Beth Macy

Global education (Candy Store, part II)

I crashed my South African pal Janet’s favorite course on the study of Africa and its problems, taught by the Pulitzer-winning scholar Caroline Elkins. We were walking toward the classroom building with another Nieman, Zimbabwean Hopewell Chin’ono, when photographer Gary Knight swept up to join us in his wonderfully British way (is bescarfed a word)?

BTW: This is the first time I have ever seen Gary Knight holding a camera.

“You two together in a course on Africa?” he said to Janet and Hopewell, eyebrows raised, his usual grin its usual huge. “You two examining how her European ancestors decimated your African ancestors? …  Fantastic!

My favorite thing about being tossed into the intellectual/multicultural stew that is the Nieman Fellowship is making friends with journalists who have covered extraordinary events all over the world — the end of Apartheid, drug wars in Mexico, conflict in Kosovo, gunfire in a Fallujah mosque and just about every other modern-day big event you can think of. (When one Nieman said she was itching to go cover the Haiti earthquake, our curator was said to chortle something about “golden handcuffs” — the pledge we signed not to work during the Nieman year. To which I respond: Cuff away.)

My second favorite thing is the range of brain candy available to us as class auditors at Harvard. Courses this week have ranged from Pentecostalism in Liberia and Robert Oppenheimer’s guilt (a sampling of Harvey Cox’s Religion in America) to the new “paleo” movement of New York hipsters who restrict their diets to meat and other foods of the caveman era (Food and Culture, taught by Ted Bestor).

Henry Louis Gates led his second Af-Am studies lecture with a rap song by G-Mike that went, “Read a book. Read a book. Read a Book, Mu-tha-fuck-a, Read a book,” then segued to a talk on Enlightenment-period philosophers’ belief  that blacks were closer to apes than humans. (Gates had a great piece on earlier in the week about the “real curse on Haiti,” which he traced back to Thomas Jefferson.)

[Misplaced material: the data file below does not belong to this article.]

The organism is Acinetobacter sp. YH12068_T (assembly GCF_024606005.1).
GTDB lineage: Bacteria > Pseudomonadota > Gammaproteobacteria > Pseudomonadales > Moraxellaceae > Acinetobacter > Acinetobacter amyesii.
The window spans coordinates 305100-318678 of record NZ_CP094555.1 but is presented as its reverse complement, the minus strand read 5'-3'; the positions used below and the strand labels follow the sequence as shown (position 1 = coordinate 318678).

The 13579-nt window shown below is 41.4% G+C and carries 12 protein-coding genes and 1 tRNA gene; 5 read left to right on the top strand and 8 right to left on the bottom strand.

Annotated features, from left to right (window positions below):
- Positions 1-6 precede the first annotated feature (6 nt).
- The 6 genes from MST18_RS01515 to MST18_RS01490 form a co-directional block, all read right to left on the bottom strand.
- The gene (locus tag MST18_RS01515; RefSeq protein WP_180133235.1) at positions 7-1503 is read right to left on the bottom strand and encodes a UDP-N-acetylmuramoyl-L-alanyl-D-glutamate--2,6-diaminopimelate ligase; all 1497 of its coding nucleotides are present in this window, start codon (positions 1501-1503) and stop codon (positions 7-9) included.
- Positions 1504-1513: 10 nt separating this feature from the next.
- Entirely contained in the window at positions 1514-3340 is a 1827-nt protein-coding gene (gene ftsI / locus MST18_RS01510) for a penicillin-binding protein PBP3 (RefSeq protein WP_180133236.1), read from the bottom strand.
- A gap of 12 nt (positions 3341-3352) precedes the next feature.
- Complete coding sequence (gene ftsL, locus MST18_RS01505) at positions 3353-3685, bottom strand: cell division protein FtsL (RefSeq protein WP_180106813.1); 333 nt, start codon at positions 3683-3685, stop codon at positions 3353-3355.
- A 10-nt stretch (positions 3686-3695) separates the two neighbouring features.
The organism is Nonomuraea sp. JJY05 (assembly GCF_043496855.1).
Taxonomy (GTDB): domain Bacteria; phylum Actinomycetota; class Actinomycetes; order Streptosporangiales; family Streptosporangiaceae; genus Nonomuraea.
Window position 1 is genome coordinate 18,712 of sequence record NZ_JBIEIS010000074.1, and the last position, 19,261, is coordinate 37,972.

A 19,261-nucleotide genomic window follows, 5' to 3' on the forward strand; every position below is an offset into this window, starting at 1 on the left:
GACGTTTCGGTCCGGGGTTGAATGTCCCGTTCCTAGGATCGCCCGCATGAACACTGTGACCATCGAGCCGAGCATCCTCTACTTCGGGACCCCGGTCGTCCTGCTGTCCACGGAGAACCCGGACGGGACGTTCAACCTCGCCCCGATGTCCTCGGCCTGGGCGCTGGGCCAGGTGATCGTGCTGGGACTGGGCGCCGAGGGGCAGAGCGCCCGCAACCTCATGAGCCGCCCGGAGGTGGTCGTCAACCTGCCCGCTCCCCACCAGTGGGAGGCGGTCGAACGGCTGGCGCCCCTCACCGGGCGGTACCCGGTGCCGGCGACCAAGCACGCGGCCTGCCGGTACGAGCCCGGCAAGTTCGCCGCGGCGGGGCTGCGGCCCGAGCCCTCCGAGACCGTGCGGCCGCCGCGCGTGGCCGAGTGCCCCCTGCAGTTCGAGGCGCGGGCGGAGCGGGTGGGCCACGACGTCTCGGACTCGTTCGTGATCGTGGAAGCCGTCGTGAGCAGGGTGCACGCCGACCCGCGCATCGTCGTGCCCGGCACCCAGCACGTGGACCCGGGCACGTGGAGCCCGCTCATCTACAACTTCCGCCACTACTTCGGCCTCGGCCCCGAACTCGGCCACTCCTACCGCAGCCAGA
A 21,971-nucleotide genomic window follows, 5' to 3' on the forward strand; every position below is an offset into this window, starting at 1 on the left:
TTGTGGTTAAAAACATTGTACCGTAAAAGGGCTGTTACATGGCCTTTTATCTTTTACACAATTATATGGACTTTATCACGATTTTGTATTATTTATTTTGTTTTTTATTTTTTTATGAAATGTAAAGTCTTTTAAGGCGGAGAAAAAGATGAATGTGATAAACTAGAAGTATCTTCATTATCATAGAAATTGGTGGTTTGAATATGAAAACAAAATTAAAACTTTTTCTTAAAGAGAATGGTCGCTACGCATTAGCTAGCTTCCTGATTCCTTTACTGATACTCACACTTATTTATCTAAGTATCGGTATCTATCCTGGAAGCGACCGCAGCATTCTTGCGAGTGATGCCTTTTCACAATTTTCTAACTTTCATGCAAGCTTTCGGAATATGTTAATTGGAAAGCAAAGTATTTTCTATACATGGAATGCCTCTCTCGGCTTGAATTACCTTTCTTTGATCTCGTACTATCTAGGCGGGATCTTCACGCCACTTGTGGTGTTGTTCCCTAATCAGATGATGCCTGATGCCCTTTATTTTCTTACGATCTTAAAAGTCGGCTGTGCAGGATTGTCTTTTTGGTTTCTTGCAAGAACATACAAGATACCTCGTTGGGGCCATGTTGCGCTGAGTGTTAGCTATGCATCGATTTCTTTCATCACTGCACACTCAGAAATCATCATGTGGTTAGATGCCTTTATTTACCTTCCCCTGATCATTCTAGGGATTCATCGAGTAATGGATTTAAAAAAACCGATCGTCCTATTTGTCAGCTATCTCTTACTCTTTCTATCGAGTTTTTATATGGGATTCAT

Just for kicks — and because I heard you don’t want to spend a year at Harvard and not see this guy in action — I sat in on Rory Stewart’s human rights class. This is the British chap who spent two years walking across Afghanistan, ran a province in Iraq and will leave Harvard in March to run for British Parliament, where he’s favored to win the Conservative seat (“When I told the dean I was leaving early, I explained that it’s like running as a Democrat in Massachusetts”). He talked about Nietzsche, Bentham and Mill and their criticisms of human rights legislation. The introductory material didn’t quite move me, but it was interesting to get a glimpse of the charming, eloquent Big Brain at work.

Sri Lanka Tsunami, Joachim Ladefoged, 2005

Last night a bunch of us braved snow and a wind so bitter that our car doors froze shut to get to Tufts University for the opening of a photo show called Questions Without Answers, a truly stunning (though sometimes hard-to-stomach) exhibition from VII, the photo agency started in 1999 by our favorite bescarfed Brit and his mates.  This massive show depicts the defining events of the post-Cold War period — the fall of the Berlin Wall,  Iraq, Afghanistan, 9/11, Congo. … These are some of the most heartrending, intimate photographs I’ve ever seen — or not seen (because editors deemed them too graphic or politically unpalatable), as was sometimes the case.

This morning I get to return to Drawing with Anne McGhee, who is post-retirement but still teaching, making art and — get this — learning how to figure-skate. Last month she came to class with a purple hand, after a bad fall on the ice. Many her age might worry about breaking a hip, but Anne shrugged the bum hand off and, sure enough, the following week she was good to go, fearless and full of sass. Her favorite move is the sit-spin, “which I like to do really fast,” she explained. She’s a fabulous teacher, especially for beginners, because she wanders around the studio looking at your work, cracking jokes and making suggestions. Just when you’re feeling too clumsy to advance beyond Charcoal for Dummies, she asks: “Are you sure you’ve never drawn before? I don’t believe it.”

I guess that’s what I hope to take away from our year in Cambridge — the desire to keep exploring new possibilities, no matter how remote or improbable they seem. I may never walk across a continent or report from a war zone, but I know now with certainty: If you believe there are many journeys still ahead, well then, damn straight there are.

Sans model for this January drawing class, Anne arranged a still life of Niemans instead: Marcela Valdes, Alysia Abbott and Beatriz Oropeza.

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